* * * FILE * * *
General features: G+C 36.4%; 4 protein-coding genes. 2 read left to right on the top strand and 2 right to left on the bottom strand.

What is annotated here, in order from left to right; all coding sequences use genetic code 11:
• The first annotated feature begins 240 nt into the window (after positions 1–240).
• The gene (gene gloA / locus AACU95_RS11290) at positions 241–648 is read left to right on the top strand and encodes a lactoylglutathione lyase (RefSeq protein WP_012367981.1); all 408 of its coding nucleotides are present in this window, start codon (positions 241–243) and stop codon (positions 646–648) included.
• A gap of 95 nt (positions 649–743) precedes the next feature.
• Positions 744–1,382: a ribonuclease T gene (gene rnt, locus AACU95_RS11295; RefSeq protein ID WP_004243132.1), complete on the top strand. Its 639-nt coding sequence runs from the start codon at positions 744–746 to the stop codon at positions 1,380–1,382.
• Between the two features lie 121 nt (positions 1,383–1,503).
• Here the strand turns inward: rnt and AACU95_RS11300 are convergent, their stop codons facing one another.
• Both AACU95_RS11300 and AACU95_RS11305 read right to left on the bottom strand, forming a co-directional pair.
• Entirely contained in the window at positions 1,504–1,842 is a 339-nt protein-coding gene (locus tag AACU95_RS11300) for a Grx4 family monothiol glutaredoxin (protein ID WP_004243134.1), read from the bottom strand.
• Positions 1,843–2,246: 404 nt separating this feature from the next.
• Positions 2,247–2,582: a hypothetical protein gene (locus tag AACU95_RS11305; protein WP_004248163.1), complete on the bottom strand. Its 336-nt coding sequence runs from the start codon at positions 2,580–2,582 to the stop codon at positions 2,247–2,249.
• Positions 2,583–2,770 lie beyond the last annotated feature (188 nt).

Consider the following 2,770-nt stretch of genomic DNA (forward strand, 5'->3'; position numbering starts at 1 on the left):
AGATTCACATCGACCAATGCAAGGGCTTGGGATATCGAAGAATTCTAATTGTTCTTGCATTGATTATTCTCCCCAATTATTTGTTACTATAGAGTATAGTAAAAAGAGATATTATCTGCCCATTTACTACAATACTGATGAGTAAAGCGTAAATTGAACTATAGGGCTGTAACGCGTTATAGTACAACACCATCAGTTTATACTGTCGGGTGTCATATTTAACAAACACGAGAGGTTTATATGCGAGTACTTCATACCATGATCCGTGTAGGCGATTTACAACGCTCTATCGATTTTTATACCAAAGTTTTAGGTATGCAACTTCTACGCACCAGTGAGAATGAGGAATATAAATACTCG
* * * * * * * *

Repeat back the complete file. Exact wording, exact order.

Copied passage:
General features: G+C 36.4%; 4 protein-coding genes. 2 read left to right on the top strand and 2 right to left on the bottom strand.

What is annotated here, in order from left to right; all coding sequences use genetic code 11:
• The first annotated feature begins 240 nt into the window (after positions 1–240).
• The gene (gene gloA / locus AACU95_RS11290) at positions 241–648 is read left to right on the top strand and encodes a lactoylglutathione lyase (RefSeq protein WP_012367981.1); all 408 of its coding nucleotides are present in this window, start codon (positions 241–243) and stop codon (positions 646–648) included.
• A gap of 95 nt (positions 649–743) precedes the next feature.
• Positions 744–1,382: a ribonuclease T gene (gene rnt, locus AACU95_RS11295; RefSeq protein ID WP_004243132.1), complete on the top strand. Its 639-nt coding sequence runs from the start codon at positions 744–746 to the stop codon at positions 1,380–1,382.
• Between the two features lie 121 nt (positions 1,383–1,503).
• Here the strand turns inward: rnt and AACU95_RS11300 are convergent, their stop codons facing one another.
• Both AACU95_RS11300 and AACU95_RS11305 read right to left on the bottom strand, forming a co-directional pair.
• Entirely contained in the window at positions 1,504–1,842 is a 339-nt protein-coding gene (locus tag AACU95_RS11300) for a Grx4 family monothiol glutaredoxin (protein ID WP_004243134.1), read from the bottom strand.
• Positions 1,843–2,246: 404 nt separating this feature from the next.
• Positions 2,247–2,582: a hypothetical protein gene (locus tag AACU95_RS11305; protein WP_004248163.1), complete on the bottom strand. Its 336-nt coding sequence runs from the start codon at positions 2,580–2,582 to the stop codon at positions 2,247–2,249.
• Positions 2,583–2,770 lie beyond the last annotated feature (188 nt).

Consider the following 2,770-nt stretch of genomic DNA (forward strand, 5'->3'; position numbering starts at 1 on the left):
AGATTCACATCGACCAATGCAAGGGCTTGGGATATCGAAGAATTCTAATTGTTCTTGCATTGATTATTCTCCCCAATTATTTGTTACTATAGAGTATAGTAAAAAGAGATATTATCTGCCCATTTACTACAATACTGATGAGTAAAGCGTAAATTGAACTATAGGGCTGTAACGCGTTATAGTACAACACCATCAGTTTATACTGTCGGGTGTCATATTTAACAAACACGAGAGGTTTATATGCGAGTACTTCATACCATGATCCGTGTAGGCGATTTACAACGCTCTATCGATTTTTATACCAAAGTTTTAGGTATGCAACTTCTACGCACCAGTGAGAATGAGGAATATAAATACTCG